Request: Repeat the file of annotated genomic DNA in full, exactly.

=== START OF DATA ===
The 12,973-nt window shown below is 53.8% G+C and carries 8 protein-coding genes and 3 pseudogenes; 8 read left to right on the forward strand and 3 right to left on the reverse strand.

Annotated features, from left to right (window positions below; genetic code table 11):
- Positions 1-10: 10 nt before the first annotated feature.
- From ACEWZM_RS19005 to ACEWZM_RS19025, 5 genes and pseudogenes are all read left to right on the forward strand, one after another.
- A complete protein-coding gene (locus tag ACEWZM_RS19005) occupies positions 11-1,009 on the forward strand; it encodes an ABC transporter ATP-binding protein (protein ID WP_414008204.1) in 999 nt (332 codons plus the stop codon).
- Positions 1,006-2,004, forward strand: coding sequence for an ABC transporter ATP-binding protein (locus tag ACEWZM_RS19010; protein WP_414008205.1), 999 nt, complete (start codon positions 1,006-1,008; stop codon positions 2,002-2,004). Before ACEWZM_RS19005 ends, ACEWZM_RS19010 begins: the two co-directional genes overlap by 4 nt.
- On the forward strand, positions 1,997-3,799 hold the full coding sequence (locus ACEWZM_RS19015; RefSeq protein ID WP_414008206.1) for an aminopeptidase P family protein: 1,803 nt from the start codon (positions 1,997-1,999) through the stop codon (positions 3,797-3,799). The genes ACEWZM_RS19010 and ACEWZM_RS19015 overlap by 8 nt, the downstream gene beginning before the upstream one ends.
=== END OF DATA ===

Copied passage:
The 12,973-nt window shown below is 53.8% G+C and carries 8 protein-coding genes and 3 pseudogenes; 8 read left to right on the forward strand and 3 right to left on the reverse strand.

Annotated features, from left to right (window positions below; genetic code table 11):
- Positions 1-10: 10 nt before the first annotated feature.
- From ACEWZM_RS19005 to ACEWZM_RS19025, 5 genes and pseudogenes are all read left to right on the forward strand, one after another.
- A complete protein-coding gene (locus tag ACEWZM_RS19005) occupies positions 11-1,009 on the forward strand; it encodes an ABC transporter ATP-binding protein (protein ID WP_414008204.1) in 999 nt (332 codons plus the stop codon).
- Positions 1,006-2,004, forward strand: coding sequence for an ABC transporter ATP-binding protein (locus tag ACEWZM_RS19010; protein WP_414008205.1), 999 nt, complete (start codon positions 1,006-1,008; stop codon positions 2,002-2,004). Before ACEWZM_RS19005 ends, ACEWZM_RS19010 begins: the two co-directional genes overlap by 4 nt.
- On the forward strand, positions 1,997-3,799 hold the full coding sequence (locus ACEWZM_RS19015; RefSeq protein ID WP_414008206.1) for an aminopeptidase P family protein: 1,803 nt from the start codon (positions 1,997-1,999) through the stop codon (positions 3,797-3,799). The genes ACEWZM_RS19010 and ACEWZM_RS19015 overlap by 8 nt, the downstream gene beginning before the upstream one ends.